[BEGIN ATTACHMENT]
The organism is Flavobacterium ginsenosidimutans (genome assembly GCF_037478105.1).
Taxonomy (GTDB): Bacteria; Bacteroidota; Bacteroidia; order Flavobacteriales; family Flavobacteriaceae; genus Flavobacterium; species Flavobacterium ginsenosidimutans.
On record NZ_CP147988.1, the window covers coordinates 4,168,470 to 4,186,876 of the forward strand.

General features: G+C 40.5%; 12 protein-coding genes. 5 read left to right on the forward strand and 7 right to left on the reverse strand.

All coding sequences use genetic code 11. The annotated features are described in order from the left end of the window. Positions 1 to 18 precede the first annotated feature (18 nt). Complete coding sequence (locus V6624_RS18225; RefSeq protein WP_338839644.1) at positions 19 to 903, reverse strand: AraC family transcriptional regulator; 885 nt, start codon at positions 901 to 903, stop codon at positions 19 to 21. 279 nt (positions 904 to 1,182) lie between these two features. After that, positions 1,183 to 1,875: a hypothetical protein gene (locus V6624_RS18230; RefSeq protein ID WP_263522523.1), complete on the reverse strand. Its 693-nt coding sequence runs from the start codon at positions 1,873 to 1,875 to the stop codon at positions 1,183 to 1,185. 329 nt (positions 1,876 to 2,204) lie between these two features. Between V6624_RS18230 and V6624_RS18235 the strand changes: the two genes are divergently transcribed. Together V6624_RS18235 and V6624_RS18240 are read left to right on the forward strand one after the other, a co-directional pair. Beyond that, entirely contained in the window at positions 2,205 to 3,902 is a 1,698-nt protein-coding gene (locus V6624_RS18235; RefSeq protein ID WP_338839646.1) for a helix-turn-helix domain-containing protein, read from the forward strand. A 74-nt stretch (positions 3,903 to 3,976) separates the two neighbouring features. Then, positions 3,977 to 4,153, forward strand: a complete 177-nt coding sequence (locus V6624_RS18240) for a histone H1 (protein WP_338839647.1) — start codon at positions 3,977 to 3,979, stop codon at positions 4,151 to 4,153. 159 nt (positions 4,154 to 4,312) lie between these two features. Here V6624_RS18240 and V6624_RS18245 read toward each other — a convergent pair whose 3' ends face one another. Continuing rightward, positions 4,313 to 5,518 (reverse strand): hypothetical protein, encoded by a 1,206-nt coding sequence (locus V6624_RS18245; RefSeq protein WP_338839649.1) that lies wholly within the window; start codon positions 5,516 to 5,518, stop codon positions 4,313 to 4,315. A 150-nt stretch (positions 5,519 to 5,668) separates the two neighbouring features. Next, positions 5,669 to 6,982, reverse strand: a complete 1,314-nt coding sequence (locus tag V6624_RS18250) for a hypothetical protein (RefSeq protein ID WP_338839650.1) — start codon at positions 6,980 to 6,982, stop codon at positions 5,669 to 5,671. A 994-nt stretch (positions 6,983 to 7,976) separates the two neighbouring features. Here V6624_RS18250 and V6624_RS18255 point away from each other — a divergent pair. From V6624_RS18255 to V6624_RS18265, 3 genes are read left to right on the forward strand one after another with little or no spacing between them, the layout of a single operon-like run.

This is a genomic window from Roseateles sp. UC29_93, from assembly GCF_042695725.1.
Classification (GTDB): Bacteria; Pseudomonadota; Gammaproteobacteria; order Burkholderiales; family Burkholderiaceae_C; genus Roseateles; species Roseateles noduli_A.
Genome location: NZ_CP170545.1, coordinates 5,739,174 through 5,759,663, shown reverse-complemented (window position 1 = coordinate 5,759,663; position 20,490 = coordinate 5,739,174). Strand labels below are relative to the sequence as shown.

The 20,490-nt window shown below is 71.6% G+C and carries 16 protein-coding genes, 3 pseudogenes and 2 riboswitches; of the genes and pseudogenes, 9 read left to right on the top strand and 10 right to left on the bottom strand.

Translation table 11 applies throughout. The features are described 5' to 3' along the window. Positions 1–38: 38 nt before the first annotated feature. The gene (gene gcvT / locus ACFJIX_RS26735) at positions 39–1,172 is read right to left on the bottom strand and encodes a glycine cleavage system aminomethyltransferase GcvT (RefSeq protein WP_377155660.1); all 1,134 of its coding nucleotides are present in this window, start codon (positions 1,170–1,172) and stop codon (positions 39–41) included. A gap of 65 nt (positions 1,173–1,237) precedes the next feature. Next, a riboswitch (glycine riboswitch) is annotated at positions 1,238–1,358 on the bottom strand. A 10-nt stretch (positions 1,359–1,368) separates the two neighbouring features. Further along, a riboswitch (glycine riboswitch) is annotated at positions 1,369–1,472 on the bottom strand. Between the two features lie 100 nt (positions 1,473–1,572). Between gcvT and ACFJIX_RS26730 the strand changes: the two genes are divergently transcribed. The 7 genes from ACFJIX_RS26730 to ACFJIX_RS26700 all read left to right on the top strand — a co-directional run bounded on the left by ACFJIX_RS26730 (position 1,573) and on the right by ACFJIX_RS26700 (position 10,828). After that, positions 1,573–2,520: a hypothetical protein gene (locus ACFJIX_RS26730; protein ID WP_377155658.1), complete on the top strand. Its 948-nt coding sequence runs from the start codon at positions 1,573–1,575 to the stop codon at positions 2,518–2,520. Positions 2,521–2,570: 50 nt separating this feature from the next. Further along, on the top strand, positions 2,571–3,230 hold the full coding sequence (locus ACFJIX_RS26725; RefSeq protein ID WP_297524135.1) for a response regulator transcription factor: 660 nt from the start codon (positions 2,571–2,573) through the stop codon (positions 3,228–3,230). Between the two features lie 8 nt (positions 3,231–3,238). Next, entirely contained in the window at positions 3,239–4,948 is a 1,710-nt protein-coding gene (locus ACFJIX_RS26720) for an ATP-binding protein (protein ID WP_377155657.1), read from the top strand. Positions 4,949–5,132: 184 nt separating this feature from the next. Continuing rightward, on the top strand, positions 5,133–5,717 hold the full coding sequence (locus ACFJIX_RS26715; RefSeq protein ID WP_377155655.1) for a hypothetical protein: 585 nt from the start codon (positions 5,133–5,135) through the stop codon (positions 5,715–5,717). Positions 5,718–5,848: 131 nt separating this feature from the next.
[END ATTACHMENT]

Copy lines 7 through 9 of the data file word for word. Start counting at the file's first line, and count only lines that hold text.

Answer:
Classification (GTDB): Bacteria; Pseudomonadota; Gammaproteobacteria; order Burkholderiales; family Burkholderiaceae_C; genus Roseateles; species Roseateles noduli_A.
Genome location: NZ_CP170545.1, coordinates 5,739,174 through 5,759,663, shown reverse-complemented (window position 1 = coordinate 5,759,663; position 20,490 = coordinate 5,739,174). Strand labels below are relative to the sequence as shown.

The 20,490-nt window shown below is 71.6% G+C and carries 16 protein-coding genes, 3 pseudogenes and 2 riboswitches; of the genes and pseudogenes, 9 read left to right on the top strand and 10 right to left on the bottom strand.